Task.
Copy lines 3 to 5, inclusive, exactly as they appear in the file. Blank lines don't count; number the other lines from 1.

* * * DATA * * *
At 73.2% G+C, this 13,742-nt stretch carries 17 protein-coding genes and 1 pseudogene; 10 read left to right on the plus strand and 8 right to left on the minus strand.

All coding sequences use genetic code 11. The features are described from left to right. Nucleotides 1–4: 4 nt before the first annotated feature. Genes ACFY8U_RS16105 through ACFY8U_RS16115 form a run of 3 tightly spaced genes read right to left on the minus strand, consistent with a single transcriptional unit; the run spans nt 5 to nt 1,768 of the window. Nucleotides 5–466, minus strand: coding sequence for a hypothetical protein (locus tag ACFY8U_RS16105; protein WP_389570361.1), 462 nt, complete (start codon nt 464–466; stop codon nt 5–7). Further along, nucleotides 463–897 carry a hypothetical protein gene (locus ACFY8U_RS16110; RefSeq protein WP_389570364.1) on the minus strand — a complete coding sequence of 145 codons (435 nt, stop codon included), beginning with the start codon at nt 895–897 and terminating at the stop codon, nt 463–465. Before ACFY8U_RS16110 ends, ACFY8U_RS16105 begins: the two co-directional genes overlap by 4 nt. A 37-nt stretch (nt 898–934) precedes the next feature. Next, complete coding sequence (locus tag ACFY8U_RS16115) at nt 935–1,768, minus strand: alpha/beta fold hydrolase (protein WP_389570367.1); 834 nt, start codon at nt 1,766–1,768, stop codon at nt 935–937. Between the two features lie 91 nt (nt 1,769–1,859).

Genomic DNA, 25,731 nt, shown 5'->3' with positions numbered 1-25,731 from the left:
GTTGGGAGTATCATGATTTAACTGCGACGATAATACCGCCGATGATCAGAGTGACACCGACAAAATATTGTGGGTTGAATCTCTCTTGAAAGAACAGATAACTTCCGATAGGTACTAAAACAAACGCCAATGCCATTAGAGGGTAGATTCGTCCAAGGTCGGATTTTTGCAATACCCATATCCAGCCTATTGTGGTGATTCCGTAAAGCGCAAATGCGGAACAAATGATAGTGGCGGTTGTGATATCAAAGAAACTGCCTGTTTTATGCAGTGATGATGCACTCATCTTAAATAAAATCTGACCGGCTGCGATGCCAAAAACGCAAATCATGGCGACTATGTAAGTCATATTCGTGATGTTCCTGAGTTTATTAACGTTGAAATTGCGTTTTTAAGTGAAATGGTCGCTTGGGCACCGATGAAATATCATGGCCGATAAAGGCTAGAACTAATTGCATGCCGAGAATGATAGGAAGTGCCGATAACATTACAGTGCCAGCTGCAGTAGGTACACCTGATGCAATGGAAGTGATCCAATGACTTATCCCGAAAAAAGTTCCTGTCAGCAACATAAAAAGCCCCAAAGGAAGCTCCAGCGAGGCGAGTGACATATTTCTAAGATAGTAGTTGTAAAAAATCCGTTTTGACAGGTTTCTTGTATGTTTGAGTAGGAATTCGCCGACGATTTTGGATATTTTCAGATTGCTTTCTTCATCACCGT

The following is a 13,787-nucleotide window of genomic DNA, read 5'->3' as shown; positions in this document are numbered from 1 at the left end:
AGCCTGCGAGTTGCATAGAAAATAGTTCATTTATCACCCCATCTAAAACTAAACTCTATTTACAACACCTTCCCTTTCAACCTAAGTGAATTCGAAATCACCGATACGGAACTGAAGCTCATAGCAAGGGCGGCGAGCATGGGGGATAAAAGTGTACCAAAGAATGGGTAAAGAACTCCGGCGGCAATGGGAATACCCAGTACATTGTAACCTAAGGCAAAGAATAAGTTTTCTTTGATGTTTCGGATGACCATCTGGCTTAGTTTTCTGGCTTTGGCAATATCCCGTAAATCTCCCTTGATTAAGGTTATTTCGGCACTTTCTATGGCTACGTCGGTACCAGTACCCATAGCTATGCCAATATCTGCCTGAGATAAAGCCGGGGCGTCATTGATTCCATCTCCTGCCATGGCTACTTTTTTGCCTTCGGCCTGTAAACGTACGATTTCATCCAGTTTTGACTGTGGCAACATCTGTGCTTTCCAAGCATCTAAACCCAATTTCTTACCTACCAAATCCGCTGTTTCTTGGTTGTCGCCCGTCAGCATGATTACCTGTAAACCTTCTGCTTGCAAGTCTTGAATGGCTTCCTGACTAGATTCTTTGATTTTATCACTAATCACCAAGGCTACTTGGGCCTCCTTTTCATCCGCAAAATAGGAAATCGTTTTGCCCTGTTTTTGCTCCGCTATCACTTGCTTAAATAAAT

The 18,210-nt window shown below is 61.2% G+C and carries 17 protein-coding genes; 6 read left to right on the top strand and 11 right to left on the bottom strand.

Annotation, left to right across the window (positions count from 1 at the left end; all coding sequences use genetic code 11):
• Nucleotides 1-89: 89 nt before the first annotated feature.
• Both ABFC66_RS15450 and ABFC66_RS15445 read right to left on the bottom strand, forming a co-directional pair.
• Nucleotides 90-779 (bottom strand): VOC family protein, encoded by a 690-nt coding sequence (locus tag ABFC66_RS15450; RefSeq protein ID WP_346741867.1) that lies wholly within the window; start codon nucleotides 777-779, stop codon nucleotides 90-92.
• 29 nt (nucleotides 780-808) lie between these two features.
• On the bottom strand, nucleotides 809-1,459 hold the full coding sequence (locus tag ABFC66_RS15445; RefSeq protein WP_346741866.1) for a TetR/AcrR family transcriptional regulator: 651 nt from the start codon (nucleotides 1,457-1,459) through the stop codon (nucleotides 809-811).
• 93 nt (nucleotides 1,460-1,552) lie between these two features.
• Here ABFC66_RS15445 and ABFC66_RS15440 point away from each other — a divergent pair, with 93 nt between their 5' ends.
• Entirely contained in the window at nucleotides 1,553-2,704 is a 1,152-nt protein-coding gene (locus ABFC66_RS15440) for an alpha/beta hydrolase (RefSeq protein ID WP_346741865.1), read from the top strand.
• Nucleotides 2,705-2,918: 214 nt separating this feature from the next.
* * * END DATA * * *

Genomic DNA, 25,731 nt, shown 5'->3' with positions numbered 1-25,731 from the left:
GTTGGGAGTATCATGATTTAACTGCGACGATAATACCGCCGATGATCAGAGTGACACCGACAAAATATTGTGGGTTGAATCTCTCTTGAAAGAACAGATAACTTCCGATAGGTACTAAAACAAACGCCAATGCCATTAGAGGGTAGATTCGTCCAAGGTCGGATTTTTGCAATACCCATATCCAGCCTATTGTGGTGATTCCGTAAAGCGCAAATGCGGAACAAATGATAGTGGCGGTTGTGATATCAAAGAAACTGCCTGTTTTATGCAGTGATGATGCACTCATCTTAAATAAAATCTGACCGGCTGCGATGCCAAAAACGCAAATCATGGCGACTATGTAAGTCATATTCGTGATGTTCCTGAGTTTATTAACGTTGAAATTGCGTTTTTAAGTGAAATGGTCGCTTGGGCACCGATGAAATATCATGGCCGATAAAGGCTAGAACTAATTGCATGCCGAGAATGATAGGAAGTGCCGATAACATTACAGTGCCAGCTGCAGTAGGTACACCTGATGCAATGGAAGTGATCCAATGACTTATCCCGAAAAAAGTTCCTGTCAGCAACATAAAAAGCCCCAAAGGAAGCTCCAGCGAGGCGAGTGACATATTTCTAAGATAGTAGTTGTAAAAAATCCGTTTTGACAGGTTTCTTGTATGTTTGAGTAGGAATTCGCCGACGATTTTGGATATTTTCAGATTGCTTTCTTCATCACCGT

The following is a 13,787-nucleotide window of genomic DNA, read 5'->3' as shown; positions in this document are numbered from 1 at the left end: